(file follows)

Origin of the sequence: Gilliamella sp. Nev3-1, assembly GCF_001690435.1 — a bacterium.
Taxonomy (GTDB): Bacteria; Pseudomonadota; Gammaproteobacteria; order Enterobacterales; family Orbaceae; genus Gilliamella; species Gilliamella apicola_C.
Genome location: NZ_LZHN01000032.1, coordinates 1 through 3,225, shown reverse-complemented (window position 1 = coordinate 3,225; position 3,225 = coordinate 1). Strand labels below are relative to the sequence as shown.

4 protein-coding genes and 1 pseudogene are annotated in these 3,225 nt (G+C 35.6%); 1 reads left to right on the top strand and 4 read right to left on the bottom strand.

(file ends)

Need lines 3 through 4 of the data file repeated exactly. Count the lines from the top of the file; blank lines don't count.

Genome location: NZ_LZHN01000032.1, coordinates 1 through 3,225, shown reverse-complemented (window position 1 = coordinate 3,225; position 3,225 = coordinate 1). Strand labels below are relative to the sequence as shown.

4 protein-coding genes and 1 pseudogene are annotated in these 3,225 nt (G+C 35.6%); 1 reads left to right on the top strand and 4 read right to left on the bottom strand.